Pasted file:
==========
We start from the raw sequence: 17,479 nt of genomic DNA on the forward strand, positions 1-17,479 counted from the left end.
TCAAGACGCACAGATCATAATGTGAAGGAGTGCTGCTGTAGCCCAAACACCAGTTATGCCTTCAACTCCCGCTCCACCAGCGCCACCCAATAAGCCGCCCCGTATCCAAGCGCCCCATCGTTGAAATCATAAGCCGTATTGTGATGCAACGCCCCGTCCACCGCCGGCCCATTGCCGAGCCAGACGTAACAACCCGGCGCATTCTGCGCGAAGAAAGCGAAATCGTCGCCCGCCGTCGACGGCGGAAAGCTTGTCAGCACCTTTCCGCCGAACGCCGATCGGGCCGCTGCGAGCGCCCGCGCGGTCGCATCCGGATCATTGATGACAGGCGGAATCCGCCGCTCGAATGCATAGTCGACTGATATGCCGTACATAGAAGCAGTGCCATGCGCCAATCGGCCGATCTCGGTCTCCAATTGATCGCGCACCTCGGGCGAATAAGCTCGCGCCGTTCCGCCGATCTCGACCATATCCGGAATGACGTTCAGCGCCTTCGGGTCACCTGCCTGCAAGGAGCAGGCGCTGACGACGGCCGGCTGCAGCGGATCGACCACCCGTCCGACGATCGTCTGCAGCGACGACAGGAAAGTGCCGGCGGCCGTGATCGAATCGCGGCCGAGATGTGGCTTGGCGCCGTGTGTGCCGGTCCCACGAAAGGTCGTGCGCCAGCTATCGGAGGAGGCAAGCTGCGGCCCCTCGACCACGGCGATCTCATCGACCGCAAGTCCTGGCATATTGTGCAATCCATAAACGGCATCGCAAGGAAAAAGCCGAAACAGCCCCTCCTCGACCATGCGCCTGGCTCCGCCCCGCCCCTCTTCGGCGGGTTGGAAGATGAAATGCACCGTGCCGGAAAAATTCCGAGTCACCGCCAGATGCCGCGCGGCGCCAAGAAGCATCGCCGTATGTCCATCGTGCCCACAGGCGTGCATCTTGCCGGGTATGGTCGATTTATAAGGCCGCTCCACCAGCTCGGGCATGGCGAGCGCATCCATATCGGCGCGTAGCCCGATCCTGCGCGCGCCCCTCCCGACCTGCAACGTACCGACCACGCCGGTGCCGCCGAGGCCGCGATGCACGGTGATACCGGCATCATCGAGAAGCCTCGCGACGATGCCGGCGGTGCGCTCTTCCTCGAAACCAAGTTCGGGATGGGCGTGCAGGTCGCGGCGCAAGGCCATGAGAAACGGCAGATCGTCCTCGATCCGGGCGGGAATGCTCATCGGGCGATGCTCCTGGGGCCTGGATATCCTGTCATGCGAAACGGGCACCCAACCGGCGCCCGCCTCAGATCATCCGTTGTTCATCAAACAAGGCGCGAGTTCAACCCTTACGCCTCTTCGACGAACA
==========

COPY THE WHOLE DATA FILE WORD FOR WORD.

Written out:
We start from the raw sequence: 17,479 nt of genomic DNA on the forward strand, positions 1-17,479 counted from the left end.
TCAAGACGCACAGATCATAATGTGAAGGAGTGCTGCTGTAGCCCAAACACCAGTTATGCCTTCAACTCCCGCTCCACCAGCGCCACCCAATAAGCCGCCCCGTATCCAAGCGCCCCATCGTTGAAATCATAAGCCGTATTGTGATGCAACGCCCCGTCCACCGCCGGCCCATTGCCGAGCCAGACGTAACAACCCGGCGCATTCTGCGCGAAGAAAGCGAAATCGTCGCCCGCCGTCGACGGCGGAAAGCTTGTCAGCACCTTTCCGCCGAACGCCGATCGGGCCGCTGCGAGCGCCCGCGCGGTCGCATCCGGATCATTGATGACAGGCGGAATCCGCCGCTCGAATGCATAGTCGACTGATATGCCGTACATAGAAGCAGTGCCATGCGCCAATCGGCCGATCTCGGTCTCCAATTGATCGCGCACCTCGGGCGAATAAGCTCGCGCCGTTCCGCCGATCTCGACCATATCCGGAATGACGTTCAGCGCCTTCGGGTCACCTGCCTGCAAGGAGCAGGCGCTGACGACGGCCGGCTGCAGCGGATCGACCACCCGTCCGACGATCGTCTGCAGCGACGACAGGAAAGTGCCGGCGGCCGTGATCGAATCGCGGCCGAGATGTGGCTTGGCGCCGTGTGTGCCGGTCCCACGAAAGGTCGTGCGCCAGCTATCGGAGGAGGCAAGCTGCGGCCCCTCGACCACGGCGATCTCATCGACCGCAAGTCCTGGCATATTGTGCAATCCATAAACGGCATCGCAAGGAAAAAGCCGAAACAGCCCCTCCTCGACCATGCGCCTGGCTCCGCCCCGCCCCTCTTCGGCGGGTTGGAAGATGAAATGCACCGTGCCGGAAAAATTCCGAGTCACCGCCAGATGCCGCGCGGCGCCAAGAAGCATCGCCGTATGTCCATCGTGCCCACAGGCGTGCATCTTGCCGGGTATGGTCGATTTATAAGGCCGCTCCACCAGCTCGGGCATGGCGAGCGCATCCATATCGGCGCGTAGCCCGATCCTGCGCGCGCCCCTCCCGACCTGCAACGTACCGACCACGCCGGTGCCGCCGAGGCCGCGATGCACGGTGATACCGGCATCATCGAGAAGCCTCGCGACGATGCCGGCGGTGCGCTCTTCCTCGAAACCAAGTTCGGGATGGGCGTGCAGGTCGCGGCGCAAGGCCATGAGAAACGGCAGATCGTCCTCGATCCGGGCGGGAATGCTCATCGGGCGATGCTCCTGGGGCCTGGATATCCTGTCATGCGAAACGGGCACCCAACCGGCGCCCGCCTCAGATCATCCGTTGTTCATCAAACAAGGCGCGAGTTCAACCCTTACGCCTCTTCGACGAACA